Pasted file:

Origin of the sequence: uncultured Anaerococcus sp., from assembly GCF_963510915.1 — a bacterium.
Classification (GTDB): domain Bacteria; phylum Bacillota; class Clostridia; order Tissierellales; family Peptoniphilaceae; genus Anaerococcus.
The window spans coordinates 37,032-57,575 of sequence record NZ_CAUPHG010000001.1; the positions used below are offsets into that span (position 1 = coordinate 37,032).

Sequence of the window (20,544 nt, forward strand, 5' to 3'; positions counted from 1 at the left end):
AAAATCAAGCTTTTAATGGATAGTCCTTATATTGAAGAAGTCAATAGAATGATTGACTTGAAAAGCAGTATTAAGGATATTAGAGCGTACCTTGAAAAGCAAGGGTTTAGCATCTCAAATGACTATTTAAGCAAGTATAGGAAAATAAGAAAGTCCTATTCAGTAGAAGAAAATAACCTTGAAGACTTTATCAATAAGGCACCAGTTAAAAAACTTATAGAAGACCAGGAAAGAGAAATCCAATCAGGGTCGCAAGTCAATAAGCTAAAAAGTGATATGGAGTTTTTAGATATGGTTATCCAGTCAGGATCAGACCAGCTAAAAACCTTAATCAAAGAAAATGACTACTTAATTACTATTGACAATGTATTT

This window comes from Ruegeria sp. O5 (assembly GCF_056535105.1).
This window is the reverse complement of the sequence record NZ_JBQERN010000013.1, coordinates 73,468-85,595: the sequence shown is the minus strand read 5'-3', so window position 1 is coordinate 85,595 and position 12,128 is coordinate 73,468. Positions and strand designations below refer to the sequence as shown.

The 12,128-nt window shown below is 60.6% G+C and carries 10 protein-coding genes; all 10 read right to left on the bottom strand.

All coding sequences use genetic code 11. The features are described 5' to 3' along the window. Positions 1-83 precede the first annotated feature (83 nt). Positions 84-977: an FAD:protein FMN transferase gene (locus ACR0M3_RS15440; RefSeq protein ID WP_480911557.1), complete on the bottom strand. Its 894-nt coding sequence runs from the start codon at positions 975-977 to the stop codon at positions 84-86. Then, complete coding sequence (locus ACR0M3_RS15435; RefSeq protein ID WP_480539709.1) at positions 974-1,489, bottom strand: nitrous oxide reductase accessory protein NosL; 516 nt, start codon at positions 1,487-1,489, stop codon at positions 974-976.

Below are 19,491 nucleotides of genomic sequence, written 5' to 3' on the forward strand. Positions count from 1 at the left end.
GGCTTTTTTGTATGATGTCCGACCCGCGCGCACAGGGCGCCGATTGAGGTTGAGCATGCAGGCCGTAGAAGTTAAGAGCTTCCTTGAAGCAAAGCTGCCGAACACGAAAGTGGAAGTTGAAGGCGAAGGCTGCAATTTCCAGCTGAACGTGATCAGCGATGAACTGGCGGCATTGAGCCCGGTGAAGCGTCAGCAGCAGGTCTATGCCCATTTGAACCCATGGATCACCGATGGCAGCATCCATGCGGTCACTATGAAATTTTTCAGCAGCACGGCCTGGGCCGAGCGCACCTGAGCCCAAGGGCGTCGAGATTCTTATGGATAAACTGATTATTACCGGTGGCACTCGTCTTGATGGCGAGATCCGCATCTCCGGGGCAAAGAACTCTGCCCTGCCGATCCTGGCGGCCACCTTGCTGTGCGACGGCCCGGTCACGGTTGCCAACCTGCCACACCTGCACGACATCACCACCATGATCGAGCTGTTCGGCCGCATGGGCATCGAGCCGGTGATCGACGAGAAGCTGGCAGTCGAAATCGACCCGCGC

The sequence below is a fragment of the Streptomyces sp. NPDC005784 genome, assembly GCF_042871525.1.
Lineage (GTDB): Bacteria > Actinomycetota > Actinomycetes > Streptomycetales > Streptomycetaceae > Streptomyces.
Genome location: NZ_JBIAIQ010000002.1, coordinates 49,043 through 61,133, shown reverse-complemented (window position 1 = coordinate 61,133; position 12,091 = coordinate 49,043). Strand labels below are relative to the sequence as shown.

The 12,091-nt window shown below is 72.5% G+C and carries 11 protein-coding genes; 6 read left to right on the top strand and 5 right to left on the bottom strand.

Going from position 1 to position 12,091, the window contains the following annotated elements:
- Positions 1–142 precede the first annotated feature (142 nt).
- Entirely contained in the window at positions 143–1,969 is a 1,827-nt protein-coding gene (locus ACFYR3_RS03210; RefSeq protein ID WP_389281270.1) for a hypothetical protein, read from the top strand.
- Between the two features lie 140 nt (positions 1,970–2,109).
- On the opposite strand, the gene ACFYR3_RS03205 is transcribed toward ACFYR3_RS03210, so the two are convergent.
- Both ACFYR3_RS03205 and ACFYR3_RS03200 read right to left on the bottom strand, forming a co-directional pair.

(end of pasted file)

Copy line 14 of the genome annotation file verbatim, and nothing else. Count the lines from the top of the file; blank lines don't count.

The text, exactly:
Genome location: NZ_JBIAIQ010000002.1, coordinates 49,043 through 61,133, shown reverse-complemented (window position 1 = coordinate 61,133; position 12,091 = coordinate 49,043). Strand labels below are relative to the sequence as shown.